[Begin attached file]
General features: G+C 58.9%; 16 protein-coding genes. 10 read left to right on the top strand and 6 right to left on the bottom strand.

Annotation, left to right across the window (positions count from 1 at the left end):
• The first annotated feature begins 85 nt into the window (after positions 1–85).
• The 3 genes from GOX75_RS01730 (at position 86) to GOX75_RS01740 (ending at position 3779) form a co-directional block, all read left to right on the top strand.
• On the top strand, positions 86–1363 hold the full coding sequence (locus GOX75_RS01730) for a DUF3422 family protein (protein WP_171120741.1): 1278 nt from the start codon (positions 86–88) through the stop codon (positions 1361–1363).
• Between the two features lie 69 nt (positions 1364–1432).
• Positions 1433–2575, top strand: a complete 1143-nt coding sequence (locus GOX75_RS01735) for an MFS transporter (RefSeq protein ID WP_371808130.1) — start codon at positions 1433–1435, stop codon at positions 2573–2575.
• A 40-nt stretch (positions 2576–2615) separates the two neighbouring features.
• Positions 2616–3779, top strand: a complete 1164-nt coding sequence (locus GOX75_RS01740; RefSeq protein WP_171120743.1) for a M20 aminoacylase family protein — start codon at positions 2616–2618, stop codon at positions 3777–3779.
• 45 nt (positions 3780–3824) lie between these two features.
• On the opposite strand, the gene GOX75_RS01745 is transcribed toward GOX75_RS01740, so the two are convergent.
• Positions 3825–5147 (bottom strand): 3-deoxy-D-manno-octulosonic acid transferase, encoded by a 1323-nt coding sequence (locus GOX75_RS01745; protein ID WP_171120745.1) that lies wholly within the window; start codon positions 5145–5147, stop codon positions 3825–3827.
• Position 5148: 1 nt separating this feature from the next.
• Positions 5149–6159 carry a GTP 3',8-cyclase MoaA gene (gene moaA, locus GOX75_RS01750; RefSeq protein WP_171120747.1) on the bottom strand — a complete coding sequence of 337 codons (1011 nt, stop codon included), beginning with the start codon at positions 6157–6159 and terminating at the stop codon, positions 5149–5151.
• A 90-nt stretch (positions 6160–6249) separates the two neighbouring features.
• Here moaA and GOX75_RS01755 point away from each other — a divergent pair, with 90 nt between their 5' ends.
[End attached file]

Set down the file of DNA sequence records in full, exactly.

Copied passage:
General features: G+C 58.9%; 16 protein-coding genes. 10 read left to right on the top strand and 6 right to left on the bottom strand.

Annotation, left to right across the window (positions count from 1 at the left end):
• The first annotated feature begins 85 nt into the window (after positions 1–85).
• The 3 genes from GOX75_RS01730 (at position 86) to GOX75_RS01740 (ending at position 3779) form a co-directional block, all read left to right on the top strand.
• On the top strand, positions 86–1363 hold the full coding sequence (locus GOX75_RS01730) for a DUF3422 family protein (protein WP_171120741.1): 1278 nt from the start codon (positions 86–88) through the stop codon (positions 1361–1363).
• Between the two features lie 69 nt (positions 1364–1432).
• Positions 1433–2575, top strand: a complete 1143-nt coding sequence (locus GOX75_RS01735) for an MFS transporter (RefSeq protein ID WP_371808130.1) — start codon at positions 1433–1435, stop codon at positions 2573–2575.
• A 40-nt stretch (positions 2576–2615) separates the two neighbouring features.
• Positions 2616–3779, top strand: a complete 1164-nt coding sequence (locus GOX75_RS01740; RefSeq protein WP_171120743.1) for a M20 aminoacylase family protein — start codon at positions 2616–2618, stop codon at positions 3777–3779.
• 45 nt (positions 3780–3824) lie between these two features.
• On the opposite strand, the gene GOX75_RS01745 is transcribed toward GOX75_RS01740, so the two are convergent.
• Positions 3825–5147 (bottom strand): 3-deoxy-D-manno-octulosonic acid transferase, encoded by a 1323-nt coding sequence (locus GOX75_RS01745; protein ID WP_171120745.1) that lies wholly within the window; start codon positions 5145–5147, stop codon positions 3825–3827.
• Position 5148: 1 nt separating this feature from the next.
• Positions 5149–6159 carry a GTP 3',8-cyclase MoaA gene (gene moaA, locus GOX75_RS01750; RefSeq protein WP_171120747.1) on the bottom strand — a complete coding sequence of 337 codons (1011 nt, stop codon included), beginning with the start codon at positions 6157–6159 and terminating at the stop codon, positions 5149–5151.
• A 90-nt stretch (positions 6160–6249) separates the two neighbouring features.
• Here moaA and GOX75_RS01755 point away from each other — a divergent pair, with 90 nt between their 5' ends.